Vaccination Requirements and COVID-19 Risk Levels

Before booking your vacation, you’ll want to ensure you and your family will be safe by getting the necessary vaccinations for the country you are traveling to.  The CDC recommends vaccinating one month prior to travel to get maximum benefits.  Visit the CDC’s website for the most current information on which vaccinations are required per country, and to find out more information on possible COVID-19 restrictions.  Required shots vary from country to country, so it’s important to verify which ones you need.

For example, an American might decide to extend their trip to Costa Rica to include a side trip to Columbia.  That can be a great addition, especially when you realize how much more affordable it is to travel to Columbia from Costa Rica compared to getting there from the U.S.  What you might not realize though, is that you can (at least pre-COVID) fly from Costa Rica to Columbia and get a tourist visa upon arrival.  However, if you want to fly BACK to Costa Rica, you will need proof of a yellow fever vaccination,  If you simply book your airline tickets as many people do, you’re unlikely to get a warning about this.  That means you might be stuck in Columbia for a few days trying to find a place to be vaccinated.

With rapidly evolving data on the COVID-19 virus outbreaks, it’s best to check the CDC’s website frequently to find out if anything has changed in regard to vaccines and COVID travel requirements.  The CDC also has information on warning levels for each country, which levels have risen to Level # meaning non-essential travel is not recommended.  Once a vaccine for COVID-19 is developed and released, you may want to prepare for the probability that most, if not all, countries will require travelers to get the COVID vaccine before entering their country.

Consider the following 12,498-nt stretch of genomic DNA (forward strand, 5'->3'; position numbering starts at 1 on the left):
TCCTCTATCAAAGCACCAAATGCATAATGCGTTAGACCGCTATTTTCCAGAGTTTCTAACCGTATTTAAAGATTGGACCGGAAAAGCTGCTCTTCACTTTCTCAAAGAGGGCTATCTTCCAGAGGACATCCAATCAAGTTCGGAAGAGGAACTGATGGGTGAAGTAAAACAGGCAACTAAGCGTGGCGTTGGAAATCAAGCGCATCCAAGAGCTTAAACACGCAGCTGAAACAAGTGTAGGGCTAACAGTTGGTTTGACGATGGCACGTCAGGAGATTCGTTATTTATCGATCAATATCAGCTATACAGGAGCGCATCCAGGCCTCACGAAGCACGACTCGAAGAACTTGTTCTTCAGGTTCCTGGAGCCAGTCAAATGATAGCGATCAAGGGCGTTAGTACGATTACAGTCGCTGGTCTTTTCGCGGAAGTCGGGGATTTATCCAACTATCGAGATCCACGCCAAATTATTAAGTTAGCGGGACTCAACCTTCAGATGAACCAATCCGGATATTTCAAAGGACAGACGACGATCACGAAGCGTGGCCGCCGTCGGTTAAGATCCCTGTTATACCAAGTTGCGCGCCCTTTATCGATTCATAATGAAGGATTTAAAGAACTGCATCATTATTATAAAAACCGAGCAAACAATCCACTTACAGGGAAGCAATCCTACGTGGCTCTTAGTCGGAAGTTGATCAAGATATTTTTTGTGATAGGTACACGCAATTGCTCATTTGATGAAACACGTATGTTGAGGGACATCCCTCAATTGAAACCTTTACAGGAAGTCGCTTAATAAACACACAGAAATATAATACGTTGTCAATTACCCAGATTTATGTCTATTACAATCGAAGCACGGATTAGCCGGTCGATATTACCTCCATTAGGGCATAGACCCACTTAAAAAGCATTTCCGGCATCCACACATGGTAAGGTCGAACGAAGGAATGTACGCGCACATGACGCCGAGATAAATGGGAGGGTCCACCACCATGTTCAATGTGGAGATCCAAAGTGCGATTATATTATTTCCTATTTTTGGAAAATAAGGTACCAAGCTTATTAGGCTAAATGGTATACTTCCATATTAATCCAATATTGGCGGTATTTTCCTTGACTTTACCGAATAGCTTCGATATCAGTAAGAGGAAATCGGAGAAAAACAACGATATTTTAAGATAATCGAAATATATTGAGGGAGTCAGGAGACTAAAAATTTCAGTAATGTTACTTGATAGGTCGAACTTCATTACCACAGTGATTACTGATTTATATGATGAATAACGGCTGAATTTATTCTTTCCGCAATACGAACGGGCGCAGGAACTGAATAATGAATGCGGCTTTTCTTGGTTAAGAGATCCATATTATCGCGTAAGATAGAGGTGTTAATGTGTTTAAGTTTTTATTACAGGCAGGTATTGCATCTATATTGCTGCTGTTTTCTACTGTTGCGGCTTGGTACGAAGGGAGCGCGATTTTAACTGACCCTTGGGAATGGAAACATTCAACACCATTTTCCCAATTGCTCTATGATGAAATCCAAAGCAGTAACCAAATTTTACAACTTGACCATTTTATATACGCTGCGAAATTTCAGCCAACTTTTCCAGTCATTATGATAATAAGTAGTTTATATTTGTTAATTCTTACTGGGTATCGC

It is also important to travel with copies of your current medication prescriptions in case you need to get refills while traveling.  You’ll want to be sure your travel first aid kit is up to date and that you consider getting a flu vaccine before you go.

Protecting Essential Travel Documents

Once you have all your shots figured out and have found the open approved facility near you to get your passport processed, the next step is to ensure you have all the necessary documents for travel in a safe and accessible location.  It’s a good idea to email a picture of each document to yourself and someone close you to before traveling outside the United States.  These documents include credit cards, passport information pages, visa if applicable, and your primary form of picture ID and copies of your medication prescriptions.  A list of any allergies and ongoing medical conditions is also helpful.  Any document that is vital to your trip should be scanned and email to yourself and a trusted loved one that is not going to be with you.  Keep these documents close to you at all times and it’s also helpful to keep them inside a sealable plastic bag in case of inclement weather while traveling.

Travel is a wonderful and rewarding activity to do alone or with your family or friends.  Taking some extra time to be more prepared for your trip will save time and stress later.  With the uncertainly of COVID-19 conditions, it’s even more important to do your research before finalizing any travel plan in the near future.